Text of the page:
Photo courtesy Southern Season
“People come from 100 miles away just to come to the store,” says Clay Hamner, the owner of Southern Season, a gourmet food store located in Chapel Hill, N.C. A second opened last summer in Charleston, S.C., and Richmond will join the ranks this July, when a Southern Season opens here in the brand new Libbie Mill development on Staples Mill Road. Gumenick Properties spokesman Ed Crews says, "This is our first store [at Libbie Mill] period." Once anchor store Southern Season opens, Richmonders will see the completion of a three-story Henrico County library to replace the Dumbarton branch, plus mostly infrastructure work on the property before the developement can move forward on the planned residential, retail and office space. "Construction is well underway for the store and on track [to open in the summer of 2014]," he says.
“Richmond is a natural progression for the store,” says Hamner. “Richmonders are educated and have an interest in food, and they fit our Southern food focus.”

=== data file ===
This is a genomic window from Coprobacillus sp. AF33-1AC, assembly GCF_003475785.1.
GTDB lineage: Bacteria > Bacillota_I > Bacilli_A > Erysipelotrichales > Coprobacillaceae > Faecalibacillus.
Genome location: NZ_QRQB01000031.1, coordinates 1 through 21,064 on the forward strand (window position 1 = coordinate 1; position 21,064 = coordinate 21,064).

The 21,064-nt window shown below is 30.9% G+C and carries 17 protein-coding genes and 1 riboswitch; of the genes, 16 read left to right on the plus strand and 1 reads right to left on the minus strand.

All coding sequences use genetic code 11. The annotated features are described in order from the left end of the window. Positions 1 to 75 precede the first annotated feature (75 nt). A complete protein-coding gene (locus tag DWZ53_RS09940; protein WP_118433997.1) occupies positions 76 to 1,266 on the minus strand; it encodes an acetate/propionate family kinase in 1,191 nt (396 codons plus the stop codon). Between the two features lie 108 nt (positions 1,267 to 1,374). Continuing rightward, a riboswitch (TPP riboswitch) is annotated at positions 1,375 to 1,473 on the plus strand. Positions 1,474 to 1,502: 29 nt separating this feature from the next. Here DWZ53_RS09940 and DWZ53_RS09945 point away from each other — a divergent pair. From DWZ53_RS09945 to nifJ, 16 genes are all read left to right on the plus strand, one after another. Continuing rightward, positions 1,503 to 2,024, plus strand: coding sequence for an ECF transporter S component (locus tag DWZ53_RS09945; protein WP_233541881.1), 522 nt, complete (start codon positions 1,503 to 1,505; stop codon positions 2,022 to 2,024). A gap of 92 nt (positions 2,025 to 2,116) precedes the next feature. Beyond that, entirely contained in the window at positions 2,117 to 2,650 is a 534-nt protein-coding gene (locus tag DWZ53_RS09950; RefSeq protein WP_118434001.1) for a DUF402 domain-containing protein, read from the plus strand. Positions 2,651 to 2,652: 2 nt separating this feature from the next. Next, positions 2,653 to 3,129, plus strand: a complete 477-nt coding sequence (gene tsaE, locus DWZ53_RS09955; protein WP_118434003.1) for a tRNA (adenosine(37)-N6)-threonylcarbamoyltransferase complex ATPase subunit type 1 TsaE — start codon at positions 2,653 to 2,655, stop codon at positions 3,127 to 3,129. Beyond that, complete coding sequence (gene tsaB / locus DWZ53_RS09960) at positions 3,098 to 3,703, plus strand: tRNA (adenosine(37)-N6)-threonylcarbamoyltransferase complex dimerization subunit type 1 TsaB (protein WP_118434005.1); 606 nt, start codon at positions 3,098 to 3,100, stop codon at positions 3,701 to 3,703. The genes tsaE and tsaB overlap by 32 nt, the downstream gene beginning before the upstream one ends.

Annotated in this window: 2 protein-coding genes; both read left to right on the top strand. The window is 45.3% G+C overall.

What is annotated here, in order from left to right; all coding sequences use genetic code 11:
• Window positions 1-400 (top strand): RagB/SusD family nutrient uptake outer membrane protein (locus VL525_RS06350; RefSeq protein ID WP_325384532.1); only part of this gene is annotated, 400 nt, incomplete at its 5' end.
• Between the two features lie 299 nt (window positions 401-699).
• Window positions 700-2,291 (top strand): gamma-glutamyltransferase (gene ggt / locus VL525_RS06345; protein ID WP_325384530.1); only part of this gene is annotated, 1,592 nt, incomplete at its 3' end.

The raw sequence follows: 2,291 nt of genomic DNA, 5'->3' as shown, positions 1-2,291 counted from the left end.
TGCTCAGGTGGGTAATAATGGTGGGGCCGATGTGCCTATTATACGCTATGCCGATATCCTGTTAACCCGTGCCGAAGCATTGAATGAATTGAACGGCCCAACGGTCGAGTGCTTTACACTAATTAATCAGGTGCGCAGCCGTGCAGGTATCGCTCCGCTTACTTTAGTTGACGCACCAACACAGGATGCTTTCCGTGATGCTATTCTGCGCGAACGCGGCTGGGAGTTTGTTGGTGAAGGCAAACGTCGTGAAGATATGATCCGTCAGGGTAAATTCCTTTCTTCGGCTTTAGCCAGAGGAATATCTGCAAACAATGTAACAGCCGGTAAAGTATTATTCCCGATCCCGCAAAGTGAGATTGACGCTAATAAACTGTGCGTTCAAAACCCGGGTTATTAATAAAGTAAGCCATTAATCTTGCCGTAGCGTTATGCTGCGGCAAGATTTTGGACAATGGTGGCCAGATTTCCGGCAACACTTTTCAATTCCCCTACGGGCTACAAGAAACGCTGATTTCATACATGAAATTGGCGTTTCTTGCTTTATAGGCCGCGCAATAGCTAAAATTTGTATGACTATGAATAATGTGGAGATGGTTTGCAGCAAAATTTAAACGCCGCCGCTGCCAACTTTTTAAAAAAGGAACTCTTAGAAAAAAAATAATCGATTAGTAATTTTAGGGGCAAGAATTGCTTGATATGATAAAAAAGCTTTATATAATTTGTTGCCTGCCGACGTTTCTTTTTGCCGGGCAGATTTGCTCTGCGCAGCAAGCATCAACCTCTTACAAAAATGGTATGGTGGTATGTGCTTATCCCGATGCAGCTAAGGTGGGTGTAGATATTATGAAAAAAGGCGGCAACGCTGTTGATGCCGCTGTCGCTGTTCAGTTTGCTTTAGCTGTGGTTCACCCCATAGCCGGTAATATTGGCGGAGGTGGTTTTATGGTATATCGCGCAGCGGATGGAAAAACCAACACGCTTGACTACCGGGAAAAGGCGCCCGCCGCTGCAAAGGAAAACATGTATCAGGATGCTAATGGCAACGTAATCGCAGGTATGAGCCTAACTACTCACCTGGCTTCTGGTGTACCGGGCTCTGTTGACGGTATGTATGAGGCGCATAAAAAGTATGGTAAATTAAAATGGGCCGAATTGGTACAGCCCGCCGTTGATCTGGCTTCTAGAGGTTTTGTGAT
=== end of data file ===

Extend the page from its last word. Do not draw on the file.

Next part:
When I asked Hamner how Southern Season would compare to other Richmond grocery stores like Whole Foods and Ellwood Thompson Local Market, he quickly clarified that Southern Season is not a grocery store. “We are a specialty food store,” he says. “We don’t sell staples — no milk and eggs, but we have take-out food, cheese, wine, ethnic food, hard-to-find items, coffee, a large candy section ...” The list goes on. Southern Season also sells a wide variety of cookware and kitchen gadgets, and boasts a bakery, coffee bar, full-service restaurant and a cooking school.
The restaurant and cooking school are both slightly adjacent to the store itself — the restaurant has an outside entrance, as well as one inside the store, and is a sit-down dining experience. “It’s high-end Southern, not country cooking,” he says. The cooking school is visible to shoppers and open to all on a first-come, first-serve basis. There are one or two events every day, some of which are hands-on with only ten participants, and others are much bigger — open to up to 50.
“We bring in celebrity chefs,” says Hamner. “The classes usually sell out in advance.” (Matt and Ted Lee made an appearance in the Charleston store in 2013.) There are cooking classes for kids as well, and free cooking schools for underprivileged students and community members through Southern Season’s outreach program, Share the Food Foundation. “We focus on education, engagement, entertainment, and service.”
The gift baskets are revered, their chefs have won multiple awards, and according to Hamner, Southern Season sells more coffee and more chocolate than anybody else in North Carolina. “Some people come every day, some come once a week for wine, some come once a year for Christmas,” he say